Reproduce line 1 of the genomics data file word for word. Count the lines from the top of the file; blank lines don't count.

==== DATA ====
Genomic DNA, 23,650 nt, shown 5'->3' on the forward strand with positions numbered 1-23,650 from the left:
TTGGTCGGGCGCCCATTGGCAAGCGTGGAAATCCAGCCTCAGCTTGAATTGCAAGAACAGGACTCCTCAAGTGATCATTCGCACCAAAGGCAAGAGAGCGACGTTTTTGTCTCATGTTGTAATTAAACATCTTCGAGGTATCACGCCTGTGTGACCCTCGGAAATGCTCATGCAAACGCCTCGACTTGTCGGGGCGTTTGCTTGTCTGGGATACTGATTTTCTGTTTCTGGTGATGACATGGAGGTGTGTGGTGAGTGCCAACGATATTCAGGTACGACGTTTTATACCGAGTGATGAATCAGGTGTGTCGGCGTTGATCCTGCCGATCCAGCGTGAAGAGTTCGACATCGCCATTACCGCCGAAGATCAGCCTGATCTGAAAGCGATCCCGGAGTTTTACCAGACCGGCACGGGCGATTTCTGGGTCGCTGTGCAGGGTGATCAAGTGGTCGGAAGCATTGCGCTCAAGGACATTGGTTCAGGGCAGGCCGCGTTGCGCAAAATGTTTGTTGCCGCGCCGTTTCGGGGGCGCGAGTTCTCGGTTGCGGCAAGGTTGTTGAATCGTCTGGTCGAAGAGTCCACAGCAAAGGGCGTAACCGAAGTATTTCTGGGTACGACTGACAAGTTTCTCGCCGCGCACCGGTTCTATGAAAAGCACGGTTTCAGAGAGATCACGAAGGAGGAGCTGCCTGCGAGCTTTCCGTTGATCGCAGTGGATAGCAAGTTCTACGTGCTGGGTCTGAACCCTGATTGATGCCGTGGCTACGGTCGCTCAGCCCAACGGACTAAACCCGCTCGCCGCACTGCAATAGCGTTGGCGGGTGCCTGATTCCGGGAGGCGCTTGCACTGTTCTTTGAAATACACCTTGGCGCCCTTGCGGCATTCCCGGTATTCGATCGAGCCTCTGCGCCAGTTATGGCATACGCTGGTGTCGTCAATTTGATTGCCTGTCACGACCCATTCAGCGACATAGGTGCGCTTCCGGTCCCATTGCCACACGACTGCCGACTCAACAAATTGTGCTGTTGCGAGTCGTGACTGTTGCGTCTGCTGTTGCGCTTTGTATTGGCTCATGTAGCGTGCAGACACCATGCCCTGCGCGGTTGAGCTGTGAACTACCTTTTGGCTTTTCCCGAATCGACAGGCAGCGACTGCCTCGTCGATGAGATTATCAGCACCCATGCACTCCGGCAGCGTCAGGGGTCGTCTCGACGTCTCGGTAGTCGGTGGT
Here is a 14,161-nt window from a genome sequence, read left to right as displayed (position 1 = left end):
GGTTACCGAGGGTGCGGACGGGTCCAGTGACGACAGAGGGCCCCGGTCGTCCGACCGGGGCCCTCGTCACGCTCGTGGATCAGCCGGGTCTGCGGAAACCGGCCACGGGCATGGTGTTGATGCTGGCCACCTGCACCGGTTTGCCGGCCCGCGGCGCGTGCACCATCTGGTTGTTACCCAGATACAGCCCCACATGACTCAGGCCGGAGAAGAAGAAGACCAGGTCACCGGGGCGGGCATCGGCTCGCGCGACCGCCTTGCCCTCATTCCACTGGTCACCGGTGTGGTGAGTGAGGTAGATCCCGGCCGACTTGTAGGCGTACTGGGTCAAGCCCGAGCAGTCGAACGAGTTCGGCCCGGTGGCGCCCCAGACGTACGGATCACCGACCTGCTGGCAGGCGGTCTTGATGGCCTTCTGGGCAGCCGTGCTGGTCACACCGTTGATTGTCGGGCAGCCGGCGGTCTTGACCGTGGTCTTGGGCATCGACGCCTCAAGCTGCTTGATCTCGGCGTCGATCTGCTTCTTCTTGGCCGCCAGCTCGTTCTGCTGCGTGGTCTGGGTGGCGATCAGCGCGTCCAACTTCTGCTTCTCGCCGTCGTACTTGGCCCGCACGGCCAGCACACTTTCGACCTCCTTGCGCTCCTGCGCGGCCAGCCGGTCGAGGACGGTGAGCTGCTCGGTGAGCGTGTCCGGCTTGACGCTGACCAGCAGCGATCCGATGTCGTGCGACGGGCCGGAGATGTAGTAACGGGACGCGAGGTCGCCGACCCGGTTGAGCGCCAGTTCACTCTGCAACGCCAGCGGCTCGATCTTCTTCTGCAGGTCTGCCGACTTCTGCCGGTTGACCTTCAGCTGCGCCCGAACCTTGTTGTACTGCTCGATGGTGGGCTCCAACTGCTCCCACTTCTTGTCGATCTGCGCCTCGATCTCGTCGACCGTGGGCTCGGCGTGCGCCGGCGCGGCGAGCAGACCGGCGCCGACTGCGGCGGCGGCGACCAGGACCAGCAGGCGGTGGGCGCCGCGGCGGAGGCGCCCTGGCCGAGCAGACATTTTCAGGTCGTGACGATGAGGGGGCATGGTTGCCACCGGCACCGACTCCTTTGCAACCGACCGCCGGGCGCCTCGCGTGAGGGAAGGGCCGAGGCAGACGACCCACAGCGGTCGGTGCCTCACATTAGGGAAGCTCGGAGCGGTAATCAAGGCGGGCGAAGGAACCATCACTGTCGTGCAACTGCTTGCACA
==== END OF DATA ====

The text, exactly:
Genomic DNA, 23,650 nt, shown 5'->3' on the forward strand with positions numbered 1-23,650 from the left: